Pittsburgh Steelers Coach Speaks Out After Anthem Controversy
Mike Tomlin, the coach of the Pittsburgh Steelers, spoke to the media on Tuesday, Sept. 26, elaborating on the national anthem protests.
But he added that the players “are not interested in making statements” and won’t be “goaded into a demonstration,” according to the Pittsburgh Post-Gazette.
Tomlin’s comments follow statements made Monday by Steelers offensive tackle Alejandro Villanueva, quarterback Ben Roethlisberger, and other players.
Tomlin then attempted to explain what happened on Sunday. The team stood in the tunnel during the national anthem. Villanueva, a former Army Ranger, was the lone Steeler to appear outside the tunnel, placing his hand on his heart.
Tomlin added, “We decided we were going to sit it out, we weren’t going to play politics. They decided to stay in the tunnel and not have a demonstration of any kind.”
Three offensive coaches—Todd Haley, James Saxon, and Mike Munchak—were on the field for the anthem.
“When I step into a stadium, I don’t play politics,” Tomlin said. “I’m there to coach football. I won’t be goaded into anything or won’t be pressured into anything. I was going to be unmoved by that.”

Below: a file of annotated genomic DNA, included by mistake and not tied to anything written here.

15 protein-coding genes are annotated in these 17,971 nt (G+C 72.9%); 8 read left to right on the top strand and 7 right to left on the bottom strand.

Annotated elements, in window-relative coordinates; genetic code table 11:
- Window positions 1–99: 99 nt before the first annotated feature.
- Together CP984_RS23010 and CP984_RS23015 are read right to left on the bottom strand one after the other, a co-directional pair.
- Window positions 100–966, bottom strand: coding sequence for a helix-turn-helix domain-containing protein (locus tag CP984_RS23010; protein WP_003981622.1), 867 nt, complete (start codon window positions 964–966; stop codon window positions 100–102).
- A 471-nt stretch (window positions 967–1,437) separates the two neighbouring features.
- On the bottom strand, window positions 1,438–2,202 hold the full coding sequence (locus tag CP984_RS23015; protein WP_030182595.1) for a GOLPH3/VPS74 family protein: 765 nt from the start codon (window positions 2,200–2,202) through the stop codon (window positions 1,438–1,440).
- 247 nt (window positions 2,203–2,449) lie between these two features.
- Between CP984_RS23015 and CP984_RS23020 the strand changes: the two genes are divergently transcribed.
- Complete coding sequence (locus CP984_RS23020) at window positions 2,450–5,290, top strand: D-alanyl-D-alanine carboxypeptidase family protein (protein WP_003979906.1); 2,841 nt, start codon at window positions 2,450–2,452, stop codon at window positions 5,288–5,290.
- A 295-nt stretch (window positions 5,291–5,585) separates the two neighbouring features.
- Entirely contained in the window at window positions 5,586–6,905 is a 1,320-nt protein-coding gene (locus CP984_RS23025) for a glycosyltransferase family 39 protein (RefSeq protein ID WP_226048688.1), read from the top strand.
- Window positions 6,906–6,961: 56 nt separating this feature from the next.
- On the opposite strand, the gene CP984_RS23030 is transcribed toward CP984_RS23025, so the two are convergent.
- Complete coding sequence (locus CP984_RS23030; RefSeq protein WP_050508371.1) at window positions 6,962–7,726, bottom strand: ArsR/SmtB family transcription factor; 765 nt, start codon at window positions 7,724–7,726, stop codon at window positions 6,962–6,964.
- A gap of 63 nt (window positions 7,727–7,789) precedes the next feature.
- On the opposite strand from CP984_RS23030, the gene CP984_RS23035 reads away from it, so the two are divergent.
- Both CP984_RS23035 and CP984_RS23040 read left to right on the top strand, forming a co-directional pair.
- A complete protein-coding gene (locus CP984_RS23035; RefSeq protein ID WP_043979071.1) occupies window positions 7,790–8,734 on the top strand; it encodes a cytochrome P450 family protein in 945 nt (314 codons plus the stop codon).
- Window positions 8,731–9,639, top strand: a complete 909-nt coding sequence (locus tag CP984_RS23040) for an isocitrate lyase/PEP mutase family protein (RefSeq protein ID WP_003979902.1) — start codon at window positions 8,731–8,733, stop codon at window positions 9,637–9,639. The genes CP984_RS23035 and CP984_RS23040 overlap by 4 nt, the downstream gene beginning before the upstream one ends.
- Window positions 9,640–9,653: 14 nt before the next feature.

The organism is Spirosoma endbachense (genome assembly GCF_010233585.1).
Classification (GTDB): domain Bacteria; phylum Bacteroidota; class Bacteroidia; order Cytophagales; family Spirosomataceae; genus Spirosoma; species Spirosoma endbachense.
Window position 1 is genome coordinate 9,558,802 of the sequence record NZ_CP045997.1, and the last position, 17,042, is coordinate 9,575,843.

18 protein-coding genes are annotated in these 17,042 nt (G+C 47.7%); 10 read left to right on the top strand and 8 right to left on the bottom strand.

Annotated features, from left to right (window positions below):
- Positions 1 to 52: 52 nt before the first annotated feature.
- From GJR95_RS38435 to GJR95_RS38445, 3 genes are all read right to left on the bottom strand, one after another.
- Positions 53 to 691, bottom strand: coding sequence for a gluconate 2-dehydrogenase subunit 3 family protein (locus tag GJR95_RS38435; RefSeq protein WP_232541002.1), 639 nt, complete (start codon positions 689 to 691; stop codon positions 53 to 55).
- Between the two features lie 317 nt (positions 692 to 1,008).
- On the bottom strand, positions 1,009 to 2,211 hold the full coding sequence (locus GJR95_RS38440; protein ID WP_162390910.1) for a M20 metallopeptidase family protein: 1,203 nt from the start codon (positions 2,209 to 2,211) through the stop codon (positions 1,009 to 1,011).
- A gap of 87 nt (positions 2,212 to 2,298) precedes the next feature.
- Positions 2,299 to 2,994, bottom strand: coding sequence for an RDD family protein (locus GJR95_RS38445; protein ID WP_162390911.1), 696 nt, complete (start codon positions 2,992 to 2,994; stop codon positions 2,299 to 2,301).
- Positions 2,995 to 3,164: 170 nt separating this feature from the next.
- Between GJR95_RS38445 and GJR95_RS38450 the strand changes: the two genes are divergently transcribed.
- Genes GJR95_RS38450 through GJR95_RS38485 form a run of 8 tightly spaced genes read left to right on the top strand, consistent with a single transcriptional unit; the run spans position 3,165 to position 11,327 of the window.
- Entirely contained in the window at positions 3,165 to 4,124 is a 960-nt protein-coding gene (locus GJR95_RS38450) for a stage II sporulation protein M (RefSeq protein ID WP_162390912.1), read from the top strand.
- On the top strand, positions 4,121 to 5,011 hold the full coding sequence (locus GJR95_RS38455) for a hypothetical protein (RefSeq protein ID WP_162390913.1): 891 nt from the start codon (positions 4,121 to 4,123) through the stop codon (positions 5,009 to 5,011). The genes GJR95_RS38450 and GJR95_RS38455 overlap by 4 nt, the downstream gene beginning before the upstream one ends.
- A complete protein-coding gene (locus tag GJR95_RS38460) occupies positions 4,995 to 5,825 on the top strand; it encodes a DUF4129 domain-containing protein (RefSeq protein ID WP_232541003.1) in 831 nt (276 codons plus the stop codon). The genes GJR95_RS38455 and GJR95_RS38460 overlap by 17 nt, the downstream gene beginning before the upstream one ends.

Roethlisberger on Monday issued a statement, saying that he was “unable to sleep” over the anthem move.
“The idea was to be unified as a team when so much attention is paid to things dividing our country, but I wish we approached it differently. We did not want to appear divided on the sideline with some standing and some kneeling or sitting,” Roethlisberger said on the website in a personal statement.
“As a team, it was not a protest of the flag or the Anthem. I personally don’t believe the Anthem is ever the time to make any type of protest. For me, and many others on my team and around the league, it is a tribute to those who commit to serve and protect our country, current and past, especially the ones that made the ultimate sacrifice.”
In a statement to fans on Tuesday, the Steelers organization wrote that “the intentions of the Steelers players were to stay out of the business of making political statements by not taking the field,” adding that it wasn’t meant to be a “boycott of the anthem” and that was “never our players’ intention.”